When something bad’s been going on forever
Q: How can I keep praying when it seems like something bad has been going on forever?
A: It can be tough when we feel our prayers aren’t doing any good. But what are our options?
Quit praying? That’s tempting. But seriously, how would that help?
I know that when I used to have severe menstrual cramps, there were times when I felt pretty discouraged. I’d pray and pray and pray. But each month, they’d be back. In my heart I knew this problem could be healed, because I’d had many other Christian Science healings at that point. But at times it felt like it was never going to end. I kept praying, though, and I began to realize that each prayer was bringing me closer to healing. My hope and faith were growing stronger. My fear of the pain began to weaken, and gradually, without really even being aware it was happening, I was healed. My persistence paid off, and I was completely and permanently free.
So, let’s say that you’ve also decided to keep on praying. Now what? Looking at how we pray can help. Maybe there are some more effective ways we can pray.
As I grew in my own understanding of how to pray, I realized that some of the things I’d been doing weren’t working. For example, asking God to “fix it.” Or repeating a good thought over and over without really thinking about it. I also found that there weren’t any prayer “silver bullets” that would suddenly make everything OK. The problem, I realized, was that all of these ways of praying were really me-centric and that God was . . . who knows where? I needed an upgrade.
I began to realize that each prayer was bringing me closer to healing.
Turning to the Christian Science textbook, Science and Health with Key to Scriptures, I found that Mary Baker Eddy gives many concrete instructions about praying effectively. In fact, she devotes an entire chapter to the subject.
The way of praying that she explains is based on spiritual facts. For instance: God did a great job in creating our universe. This universe, including us, is perfect, spiritual, and only good. As part of this creation, we are cared for and protected by God.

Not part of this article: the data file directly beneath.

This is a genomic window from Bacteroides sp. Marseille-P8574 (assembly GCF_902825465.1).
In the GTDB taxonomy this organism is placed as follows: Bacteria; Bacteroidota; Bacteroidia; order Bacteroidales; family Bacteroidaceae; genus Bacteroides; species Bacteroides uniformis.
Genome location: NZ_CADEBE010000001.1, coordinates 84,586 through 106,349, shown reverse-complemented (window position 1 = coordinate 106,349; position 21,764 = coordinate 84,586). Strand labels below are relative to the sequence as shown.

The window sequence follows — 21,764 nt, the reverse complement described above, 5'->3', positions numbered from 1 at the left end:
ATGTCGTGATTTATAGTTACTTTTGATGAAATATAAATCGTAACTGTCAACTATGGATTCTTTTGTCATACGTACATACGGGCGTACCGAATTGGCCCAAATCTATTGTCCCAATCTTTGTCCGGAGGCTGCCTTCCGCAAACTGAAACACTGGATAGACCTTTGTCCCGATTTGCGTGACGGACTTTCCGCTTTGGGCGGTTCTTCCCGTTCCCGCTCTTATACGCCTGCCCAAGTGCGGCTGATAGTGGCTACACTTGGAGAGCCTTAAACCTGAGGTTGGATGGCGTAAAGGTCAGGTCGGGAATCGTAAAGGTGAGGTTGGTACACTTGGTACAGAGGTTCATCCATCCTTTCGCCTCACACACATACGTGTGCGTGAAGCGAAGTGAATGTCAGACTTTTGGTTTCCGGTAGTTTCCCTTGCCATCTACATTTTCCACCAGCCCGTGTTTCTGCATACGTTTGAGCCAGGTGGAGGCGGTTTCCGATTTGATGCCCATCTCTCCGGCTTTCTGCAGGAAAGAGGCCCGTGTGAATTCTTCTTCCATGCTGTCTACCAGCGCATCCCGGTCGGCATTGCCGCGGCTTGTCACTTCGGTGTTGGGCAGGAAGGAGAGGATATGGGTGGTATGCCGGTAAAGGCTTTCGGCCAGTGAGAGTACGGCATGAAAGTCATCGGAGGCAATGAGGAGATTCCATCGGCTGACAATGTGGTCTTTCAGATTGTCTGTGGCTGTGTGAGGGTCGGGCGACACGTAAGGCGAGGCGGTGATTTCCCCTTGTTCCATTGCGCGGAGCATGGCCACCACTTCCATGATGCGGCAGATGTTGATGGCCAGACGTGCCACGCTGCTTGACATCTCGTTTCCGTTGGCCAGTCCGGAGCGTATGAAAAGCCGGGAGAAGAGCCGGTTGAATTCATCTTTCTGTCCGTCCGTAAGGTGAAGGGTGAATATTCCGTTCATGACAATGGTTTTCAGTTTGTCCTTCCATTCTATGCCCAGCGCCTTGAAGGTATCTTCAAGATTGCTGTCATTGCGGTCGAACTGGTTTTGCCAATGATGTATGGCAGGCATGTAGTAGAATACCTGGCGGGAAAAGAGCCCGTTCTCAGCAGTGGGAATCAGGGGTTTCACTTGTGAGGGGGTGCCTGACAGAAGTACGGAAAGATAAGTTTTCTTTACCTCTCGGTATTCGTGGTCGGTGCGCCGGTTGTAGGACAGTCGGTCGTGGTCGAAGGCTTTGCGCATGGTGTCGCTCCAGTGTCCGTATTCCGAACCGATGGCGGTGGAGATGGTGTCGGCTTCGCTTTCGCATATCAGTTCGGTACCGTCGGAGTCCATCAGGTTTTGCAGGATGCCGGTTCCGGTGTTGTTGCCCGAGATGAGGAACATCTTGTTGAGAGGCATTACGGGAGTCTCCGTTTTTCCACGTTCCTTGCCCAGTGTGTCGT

As we turn our thoughts to these spiritual facts when something seems out of whack, we find our experience conforming to that reality, and things do resolve. Sometimes it happens quickly, and sometimes it takes persistence.
When things seem to take a long time, one idea that helps me keep going is the recognition that every prayer is effective when it’s based on spiritual facts. And anything that doesn’t conform to these spiritual facts is a lie. What’s the destiny of a lie? It has to disappear when the truth becomes apparent. So each acknowledgment of God’s presence is a powerful instance of good transforming our thinking, tipping the scales toward Truth.
In fact, Mrs. Eddy writes in Science and Health, “. . . progress is the law of God, whose law demands of us only what we can certainly fulfil” (p. 233). Here we have the promise of progress and the assurance that we have the ability to do what it takes to see that progress happen.
It’s a little like a wave in the ocean. Waves start as small ripples formed by wind blowing across the surface of the water. Over time and distance they eventually become waves, gaining in power as they travel. Finally, when they reach shallow water, they break. Nothing can stop waves from breaking. It’s what they do.
Similarly, nothing can stop prayers from having an effect. Like the wave, they build until they “break”—or, in the case of prayer, have a discernible healing outcome, just as in my healing of menstrual cramps. As waves inevitably break, our prayers inevitably bless and heal.
As waves inevitably break, our prayers inevitably bless.
So when discouragement tries to come in, it’s helpful to remember the wave gathering strength and power as it travels over the ocean’s surface. And so, too, do our prayers gather impetus and propulsion as we continue to maintain the goodness and love of God in our hearts.
Mrs. Eddy sums it up in a line from a poem: “The centuries break, the earth-bound wake” (“Satisfied,” Poems, p. 79). Things will be resolved. The time it takes will seem insignificant. The wave breaks; healing happens. We can trust it.